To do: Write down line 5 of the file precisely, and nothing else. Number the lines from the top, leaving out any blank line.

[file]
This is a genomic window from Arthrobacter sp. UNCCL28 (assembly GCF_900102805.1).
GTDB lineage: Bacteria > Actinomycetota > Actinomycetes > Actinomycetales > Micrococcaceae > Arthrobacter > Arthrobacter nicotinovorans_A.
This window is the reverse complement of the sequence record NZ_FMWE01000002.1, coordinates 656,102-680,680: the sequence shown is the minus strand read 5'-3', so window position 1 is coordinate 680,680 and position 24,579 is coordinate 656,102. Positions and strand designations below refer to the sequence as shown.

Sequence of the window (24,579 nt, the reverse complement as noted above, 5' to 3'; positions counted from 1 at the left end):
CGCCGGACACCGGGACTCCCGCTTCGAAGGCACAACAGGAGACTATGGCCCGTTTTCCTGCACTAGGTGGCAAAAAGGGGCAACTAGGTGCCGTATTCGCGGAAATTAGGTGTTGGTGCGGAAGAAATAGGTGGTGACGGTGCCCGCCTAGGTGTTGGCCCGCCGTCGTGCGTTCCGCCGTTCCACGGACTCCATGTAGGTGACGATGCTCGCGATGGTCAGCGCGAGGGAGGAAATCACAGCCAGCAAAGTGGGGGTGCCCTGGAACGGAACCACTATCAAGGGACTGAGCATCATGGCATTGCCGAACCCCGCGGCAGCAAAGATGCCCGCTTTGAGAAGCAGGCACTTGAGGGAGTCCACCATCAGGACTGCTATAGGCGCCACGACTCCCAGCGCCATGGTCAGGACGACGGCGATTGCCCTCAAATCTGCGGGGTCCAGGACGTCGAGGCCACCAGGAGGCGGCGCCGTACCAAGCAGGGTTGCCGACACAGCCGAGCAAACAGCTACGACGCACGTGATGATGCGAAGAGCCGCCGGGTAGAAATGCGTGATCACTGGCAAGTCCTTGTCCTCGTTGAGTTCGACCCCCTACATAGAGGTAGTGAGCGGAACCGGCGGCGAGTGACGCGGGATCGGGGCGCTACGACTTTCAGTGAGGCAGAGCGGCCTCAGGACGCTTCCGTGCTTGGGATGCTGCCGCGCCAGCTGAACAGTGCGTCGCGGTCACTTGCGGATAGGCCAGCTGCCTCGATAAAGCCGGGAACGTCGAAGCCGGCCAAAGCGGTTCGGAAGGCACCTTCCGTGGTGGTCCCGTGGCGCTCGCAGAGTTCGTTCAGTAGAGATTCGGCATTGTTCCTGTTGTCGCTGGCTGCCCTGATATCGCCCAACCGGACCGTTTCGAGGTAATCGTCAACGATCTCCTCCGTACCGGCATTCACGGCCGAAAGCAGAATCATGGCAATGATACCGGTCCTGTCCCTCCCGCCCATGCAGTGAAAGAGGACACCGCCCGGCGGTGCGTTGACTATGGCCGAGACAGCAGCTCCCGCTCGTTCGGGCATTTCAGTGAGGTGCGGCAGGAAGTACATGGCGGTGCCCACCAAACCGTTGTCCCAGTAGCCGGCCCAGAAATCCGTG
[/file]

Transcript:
CGCCGGACACCGGGACTCCCGCTTCGAAGGCACAACAGGAGACTATGGCCCGTTTTCCTGCACTAGGTGGCAAAAAGGGGCAACTAGGTGCCGTATTCGCGGAAATTAGGTGTTGGTGCGGAAGAAATAGGTGGTGACGGTGCCCGCCTAGGTGTTGGCCCGCCGTCGTGCGTTCCGCCGTTCCACGGACTCCATGTAGGTGACGATGCTCGCGATGGTCAGCGCGAGGGAGGAAATCACAGCCAGCAAAGTGGGGGTGCCCTGGAACGGAACCACTATCAAGGGACTGAGCATCATGGCATTGCCGAACCCCGCGGCAGCAAAGATGCCCGCTTTGAGAAGCAGGCACTTGAGGGAGTCCACCATCAGGACTGCTATAGGCGCCACGACTCCCAGCGCCATGGTCAGGACGACGGCGATTGCCCTCAAATCTGCGGGGTCCAGGACGTCGAGGCCACCAGGAGGCGGCGCCGTACCAAGCAGGGTTGCCGACACAGCCGAGCAAACAGCTACGACGCACGTGATGATGCGAAGAGCCGCCGGGTAGAAATGCGTGATCACTGGCAAGTCCTTGTCCTCGTTGAGTTCGACCCCCTACATAGAGGTAGTGAGCGGAACCGGCGGCGAGTGACGCGGGATCGGGGCGCTACGACTTTCAGTGAGGCAGAGCGGCCTCAGGACGCTTCCGTGCTTGGGATGCTGCCGCGCCAGCTGAACAGTGCGTCGCGGTCACTTGCGGATAGGCCAGCTGCCTCGATAAAGCCGGGAACGTCGAAGCCGGCCAAAGCGGTTCGGAAGGCACCTTCCGTGGTGGTCCCGTGGCGCTCGCAGAGTTCGTTCAGTAGAGATTCGGCATTGTTCCTGTTGTCGCTGGCTGCCCTGATATCGCCCAACCGGACCGTTTCGAGGTAATCGTCAACGATCTCCTCCGTACCGGCATTCACGGCCGAAAGCAGAATCATGGCAATGATACCGGTCCTGTCCCTCCCGCCCATGCAGTGAAAGAGGACACCGCCCGGCGGTGCGTTGACTATGGCCGAGACAGCAGCTCCCGCTCGTTCGGGCATTTCAGTGAGGTGCGGCAGGAAGTACATGGCGGTGCCCACCAAACCGTTGTCCCAGTAGCCGGCCCAGAAATCCGTG